Two and a half years after the tragic shooting of Johanna Justin-Jinich ’10, the trial of Stephen Morgan began yesterday in Middletown. (For those who may not have been around in 2009: Morgan, a 32-year-old Marblehead, Mass., native is charged with the murder of Justin-Jinich on May 6, 2009, in Red & Black Cafe.) “Morgan chose the three-judge panel over a jury for his trial,” reports the Associated Press, and he is choosing to plead insanity. Whether or not the judges accept the insanity claim, the stakes are high:

If convicted of murder, he could face up to 60 years in prison or be committed to a high-security state psychiatric hospital, depending on the judges’ ruling on the insanity claim. He was also charged with two other felonies — intimidation due to bias and carrying a pistol without a permit. [ . . . ] Both the prosecution and defense are expected to put psychiatrists on the witness stand to testify about Morgan’s mental health.

Eye witnesses to the shooting took the stand on Wednesday, including Susan Gerhardt ’09, Barry Finder ’09, and Capt. Sean Moriarty of the Middletown Police Department.

BREAKING: Student Shot and Killed at Broad Street Books; Spring Fling Cancelled


UPDATE 3:21pm
From an all-campus e-mail:

This is an update of the emergency notification sent earlier this afternoon. A Wesleyan student was fatally shot at Red and Black Café this afternoon. The name of the student will be released upon notification of her immediate family. A gun was recovered at the scene of the shooting, however the suspect is still at large. Students, faculty and staff are urged to remain indoors while Middletown Police continue to search for suspect(s). All campus events scheduled for today, including Spring Fling, are canceled.

Michael Roth

UPDATE 2:49pm The Hartford Courant reports: Student Shot Dead Near Wesleyan:

MIDDLETOWN – A Wesleyan student was shot and killed in a midday shooting at a popular bookstore near the Wesleyan University campus around 1 p.m. today, police sources said.

A witness said someone entered Broad Street Books, at the intersection of Broad and William Street, approached a woman behind the counter and fired multiple shots.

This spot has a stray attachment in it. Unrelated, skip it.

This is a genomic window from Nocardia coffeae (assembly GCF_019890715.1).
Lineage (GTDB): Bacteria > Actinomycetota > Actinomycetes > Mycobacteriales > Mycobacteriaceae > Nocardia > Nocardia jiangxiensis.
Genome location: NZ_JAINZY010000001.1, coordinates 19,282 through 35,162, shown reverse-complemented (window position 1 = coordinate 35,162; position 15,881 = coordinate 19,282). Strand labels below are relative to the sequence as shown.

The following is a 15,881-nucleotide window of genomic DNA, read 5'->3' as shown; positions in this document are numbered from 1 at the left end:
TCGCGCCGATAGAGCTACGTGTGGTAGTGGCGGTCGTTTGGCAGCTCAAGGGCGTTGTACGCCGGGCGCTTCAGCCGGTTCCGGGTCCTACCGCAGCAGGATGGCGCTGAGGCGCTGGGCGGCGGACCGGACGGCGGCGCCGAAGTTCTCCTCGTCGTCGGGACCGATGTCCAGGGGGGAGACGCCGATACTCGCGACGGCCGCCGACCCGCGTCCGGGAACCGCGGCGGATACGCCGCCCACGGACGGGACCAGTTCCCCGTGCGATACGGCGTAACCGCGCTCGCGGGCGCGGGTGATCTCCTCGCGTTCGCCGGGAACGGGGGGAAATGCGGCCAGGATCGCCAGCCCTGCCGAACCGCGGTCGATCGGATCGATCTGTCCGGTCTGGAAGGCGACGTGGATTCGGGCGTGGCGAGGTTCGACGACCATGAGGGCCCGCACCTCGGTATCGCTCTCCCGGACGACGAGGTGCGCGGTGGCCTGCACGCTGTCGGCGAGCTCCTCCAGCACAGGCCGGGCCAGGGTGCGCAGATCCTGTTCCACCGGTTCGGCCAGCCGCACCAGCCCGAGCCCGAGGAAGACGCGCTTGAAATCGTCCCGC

Police are still searching for the gunman, whom they describe as a white male with a thin build. They recovered a gun at the scene, said Middletown Police Lt. Margaret Liseo. Police have cordoned off the area, she said.

All schools in Middletown were locked down as a precaution, Liseo said. A statement from Wesleyan University recommended that students and staff should remain indoors and remain there until further notice.

Police and medical personnel have temporarily closed nearby streets. Officers appeared briefly on the roof of Broad Street Books. Armed officers in fatigues are in the area, and two officers followed a police dog as it ran up William Street, apparently in pursuit of the suspect. Police said the gunman was a white male with a thin build.

The university also canceled the annual “Spring Fling” outdoor party on campus. Hundreds of students had gathered on campus for the event that started at noon today but were ordered to go indoors after the shooting.


I just got a text message from the Wesleyan emergency system that reads:

There has been a shooting near campus. Students, faculty and staff should remain indoors. Check e-mail for additional info.

The first e-mail just came in:

This is Mike Whaley, VP for Student Affairs with a Wesleyan Community Alert.

Middletown Police has notified the University that a shooting occurred just after 1:00pm today in the area of Broad Street Books. The suspect has not yet been identified. Middletown Police have responded to the area. We advise students, faculty and staff to remain indoors until more information is available.

As more information is obtained the community will be notified via e-mail.

Listen to the voice message that went out as an emergency notification here.

I’m off campus, so in addition to these messages, all I’ve heard is that the hill was cleared off.

Feel free to share updates/info in the comments of this post.


MIDDLETOWN, Conn. — Police said a woman was shot in a Middletown bookstore on Wednesday afternoon.

The shooting took place at about 1 p.m. in Broad Street Books, Wesleyan University’s bookstore.

The victim said she didn’t know the shooter.